I didn’t really want to interfere in intra-species – or inter-species – troubles, but I couldn’t help myself.  It’s what I do, after all.  “So you know these zebra-centaurs already?”

“I know about zebra-centaurs.  We’ve been through this before. They’re loud.  And messy.”

I lifted up an eyebrow.  “And all centaurs are brilliant scholars and great aims with an arrow,” I added, as if I was agreeing with him – with Leeland, who was a blacksmith.

“That’s not true!  That’s…”  He huffed at me.  “That’s not the same.”

“Well then.  Perhaps I’ll have your family and the new family over for dinner, and you can all explain it to me.  In detail.”

“…With tea?”  He looked at me out of the side of his eye.  I smiled at him.

“Yes, of course, with tea.”

“… I can handle loud and messy for that long.  Fine.”

I hadn’t solved anything.  All I’d done was planted a seed, and it might never take root.

But when you spend your time trying to learn as much as possible about the other people around you, sometimes you have to spread that back out a little, like collecting manure, and hope it doesn’t stink up the place too much in the process.

🦓

I had been watching: https://youtu.be/DEaWFX5nzg0?t=174 over my husband’s shoulder. (Ignore the part on cats; they’re wrong). 

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Lightning in Autumn

My Giraffe (Zebra) Call is open!

Written to Inspector Caracalprompt.

Set after Addergoole Year 10 but before the 2011 apocalypse. 

🦌

There were tourists in the bar again, the sort of people that made what was normally a pleasant place feel like the back of the locker room.   Nathan felt his shoulders tensing, felt his grip on his drink getting tighter.  “Another?” he asked Patti.  

The bartender shook her head. “Not yet, son.  Nurse that ice a little longer, and then I’ll pour you another.”  Then she was gone, tending to the New People at the other end and the other regulars in between.

“Shit.”  How Patti did that and kept in business, he never knew.  He turned slowly on his stool, taking in the tourists at the pool table, the regulars at tables further and further away from the tourists, Liza the bouncer at the front door…

He turned back around in time to see Leo strutting up to the tourists and getting in the tallest one’s face.  Nathan’s heart did a little twist.  Leo.  That blonde hair, that arrogant, playful smirk, that – that body.  It wasn’t just Nathan’s heart that was twisting.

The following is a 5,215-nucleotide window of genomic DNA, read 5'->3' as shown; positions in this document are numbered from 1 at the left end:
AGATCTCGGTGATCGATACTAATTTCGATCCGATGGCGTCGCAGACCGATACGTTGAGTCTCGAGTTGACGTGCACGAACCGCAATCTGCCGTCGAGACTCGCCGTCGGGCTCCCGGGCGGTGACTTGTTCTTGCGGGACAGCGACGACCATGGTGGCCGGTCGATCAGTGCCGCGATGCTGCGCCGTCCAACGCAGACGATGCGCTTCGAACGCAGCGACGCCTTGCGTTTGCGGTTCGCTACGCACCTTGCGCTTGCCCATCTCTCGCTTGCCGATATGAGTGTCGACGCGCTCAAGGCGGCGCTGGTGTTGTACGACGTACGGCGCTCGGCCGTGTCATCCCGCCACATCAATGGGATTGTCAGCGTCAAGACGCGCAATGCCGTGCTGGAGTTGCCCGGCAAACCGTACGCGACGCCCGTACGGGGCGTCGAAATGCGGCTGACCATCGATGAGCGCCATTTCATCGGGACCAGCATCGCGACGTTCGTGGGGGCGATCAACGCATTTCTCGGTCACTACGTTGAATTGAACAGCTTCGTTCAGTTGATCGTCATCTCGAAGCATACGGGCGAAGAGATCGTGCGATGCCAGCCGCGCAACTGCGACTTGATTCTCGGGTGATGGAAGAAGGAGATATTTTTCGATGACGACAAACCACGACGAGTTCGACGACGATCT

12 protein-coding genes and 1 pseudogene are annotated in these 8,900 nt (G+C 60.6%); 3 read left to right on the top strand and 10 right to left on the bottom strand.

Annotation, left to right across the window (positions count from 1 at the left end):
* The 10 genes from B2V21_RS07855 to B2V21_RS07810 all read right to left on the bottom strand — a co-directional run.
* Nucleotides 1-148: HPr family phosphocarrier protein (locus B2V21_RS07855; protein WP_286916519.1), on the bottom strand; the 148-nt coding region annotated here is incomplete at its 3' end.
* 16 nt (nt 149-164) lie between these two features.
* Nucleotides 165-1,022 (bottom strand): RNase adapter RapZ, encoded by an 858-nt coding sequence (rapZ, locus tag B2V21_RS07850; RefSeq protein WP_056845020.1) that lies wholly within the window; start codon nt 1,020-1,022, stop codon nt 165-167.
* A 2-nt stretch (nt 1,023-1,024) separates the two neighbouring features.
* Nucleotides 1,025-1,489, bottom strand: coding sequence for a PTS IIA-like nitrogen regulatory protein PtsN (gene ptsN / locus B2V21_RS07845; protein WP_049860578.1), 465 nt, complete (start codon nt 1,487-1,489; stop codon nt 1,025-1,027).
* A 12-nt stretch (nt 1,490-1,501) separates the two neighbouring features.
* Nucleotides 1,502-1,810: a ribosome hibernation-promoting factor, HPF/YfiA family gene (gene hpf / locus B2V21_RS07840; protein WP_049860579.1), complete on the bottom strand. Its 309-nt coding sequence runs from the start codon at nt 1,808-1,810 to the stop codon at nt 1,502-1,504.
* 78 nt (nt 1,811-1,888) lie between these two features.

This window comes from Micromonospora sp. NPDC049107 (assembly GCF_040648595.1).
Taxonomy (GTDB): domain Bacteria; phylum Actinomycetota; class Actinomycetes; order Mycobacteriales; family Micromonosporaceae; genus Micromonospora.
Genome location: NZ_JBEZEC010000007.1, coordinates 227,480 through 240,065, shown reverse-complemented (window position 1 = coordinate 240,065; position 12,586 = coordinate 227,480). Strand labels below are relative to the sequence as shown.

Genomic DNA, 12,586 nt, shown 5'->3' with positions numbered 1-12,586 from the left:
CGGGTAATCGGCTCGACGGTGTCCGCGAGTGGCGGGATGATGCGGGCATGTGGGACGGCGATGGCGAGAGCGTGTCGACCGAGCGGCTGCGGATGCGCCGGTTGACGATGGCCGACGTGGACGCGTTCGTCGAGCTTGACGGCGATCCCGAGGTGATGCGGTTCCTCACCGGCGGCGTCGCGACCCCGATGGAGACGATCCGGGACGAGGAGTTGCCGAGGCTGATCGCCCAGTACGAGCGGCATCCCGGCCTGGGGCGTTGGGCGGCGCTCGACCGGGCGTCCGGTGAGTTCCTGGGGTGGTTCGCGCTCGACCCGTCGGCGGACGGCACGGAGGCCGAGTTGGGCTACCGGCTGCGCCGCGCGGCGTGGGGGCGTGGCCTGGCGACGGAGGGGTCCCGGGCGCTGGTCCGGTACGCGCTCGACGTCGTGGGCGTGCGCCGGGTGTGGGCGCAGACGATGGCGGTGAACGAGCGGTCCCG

The tourist took a step back.  His friends were jeering.  Leo didn’t seem to notice, stepping back in to the tourist’s personal space, running a hand over the man’s cheek.  Nathan felt a stab of jealousy.  My cheek is right here!

“There’s a reason they call him Lightning, you know.”  

He hasn’t heard anyone sit down next to him, but now there was someone there, sipping a drink and watching the same scene Nathan was.  “I’ve never heard anyone call him that.”

“Yeah?”  The guy was, unfortunately, undeterred.  “They call him Lightning because he never strikes the same place – or the same person – twice.”

“I’m not the same person.”  Nathan chewed on his ice and watched Leo work.  He was louder than he normally was, and he seemed to be – from the words that wafted over the music and the conversation – suggesting that the tourist ought to come back to his place and show him exactly what his sort was worth.

“It doesn’t matter if you’ve changed,” the peanut gallery continued.  “He doesn’t care.  He just hits once and he’s gone.”

Nathan glanced over. His helpful new friend looked, in a  general sense, kind of similar to Nathan: dark hair, dark eyes, not all that tall.  “Not what I meant – ooooh!”  Leo had somehow ducked a punch the now-beset tourist had thrown and instead tossed the tourist on to the floor.  “You saw it, Patti, you saw it!  The asshole threw the first punch!”

“That’s not gonna save my furniture, now is it?  Liza!”

The fight was in full swing, as it were, when Liza waded in and hauled the tourist out of it, and then hauled his friends out.  “Parking lot!  All of you! You, too!”  She glared at Leo.  It might have been Nathan’s imagination, but he thought Leo looked a little sheepish for a moment.

They allowed themselves to be herded – tourists, Leo, two other regulars who had gotten involved – out past the pile of broken furniture they’d left in their wake and through the side door, but the swinging door showed the tourist spinning around with a punch the minute his feet hit the asphalt.

“Looks like he’s going to hit someone more than once,” Nathan muttered, not particularly generously.